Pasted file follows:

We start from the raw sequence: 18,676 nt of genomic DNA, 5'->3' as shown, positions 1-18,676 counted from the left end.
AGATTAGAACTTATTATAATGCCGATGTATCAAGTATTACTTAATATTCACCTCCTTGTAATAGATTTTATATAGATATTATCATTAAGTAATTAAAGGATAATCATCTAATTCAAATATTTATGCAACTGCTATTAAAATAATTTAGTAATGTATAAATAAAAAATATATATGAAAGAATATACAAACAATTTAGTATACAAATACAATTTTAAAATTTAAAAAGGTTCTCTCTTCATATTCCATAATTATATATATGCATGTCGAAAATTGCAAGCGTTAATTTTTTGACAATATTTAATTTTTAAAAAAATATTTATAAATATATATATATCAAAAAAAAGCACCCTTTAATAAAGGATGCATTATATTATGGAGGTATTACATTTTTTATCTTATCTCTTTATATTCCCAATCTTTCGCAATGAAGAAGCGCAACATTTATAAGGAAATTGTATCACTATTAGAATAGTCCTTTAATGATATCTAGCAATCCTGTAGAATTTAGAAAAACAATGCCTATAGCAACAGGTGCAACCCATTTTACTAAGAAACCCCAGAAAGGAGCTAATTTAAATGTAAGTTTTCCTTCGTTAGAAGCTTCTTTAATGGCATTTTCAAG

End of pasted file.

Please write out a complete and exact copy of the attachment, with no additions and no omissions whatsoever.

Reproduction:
We start from the raw sequence: 18,676 nt of genomic DNA, 5'->3' as shown, positions 1-18,676 counted from the left end.
AGATTAGAACTTATTATAATGCCGATGTATCAAGTATTACTTAATATTCACCTCCTTGTAATAGATTTTATATAGATATTATCATTAAGTAATTAAAGGATAATCATCTAATTCAAATATTTATGCAACTGCTATTAAAATAATTTAGTAATGTATAAATAAAAAATATATATGAAAGAATATACAAACAATTTAGTATACAAATACAATTTTAAAATTTAAAAAGGTTCTCTCTTCATATTCCATAATTATATATATGCATGTCGAAAATTGCAAGCGTTAATTTTTTGACAATATTTAATTTTTAAAAAAATATTTATAAATATATATATATCAAAAAAAAGCACCCTTTAATAAAGGATGCATTATATTATGGAGGTATTACATTTTTTATCTTATCTCTTTATATTCCCAATCTTTCGCAATGAAGAAGCGCAACATTTATAAGGAAATTGTATCACTATTAGAATAGTCCTTTAATGATATCTAGCAATCCTGTAGAATTTAGAAAAACAATGCCTATAGCAACAGGTGCAACCCATTTTACTAAGAAACCCCAGAAAGGAGCTAATTTAAATGTAAGTTTTCCTTCGTTAGAAGCTTCTTTAATGGCATTTTCAAG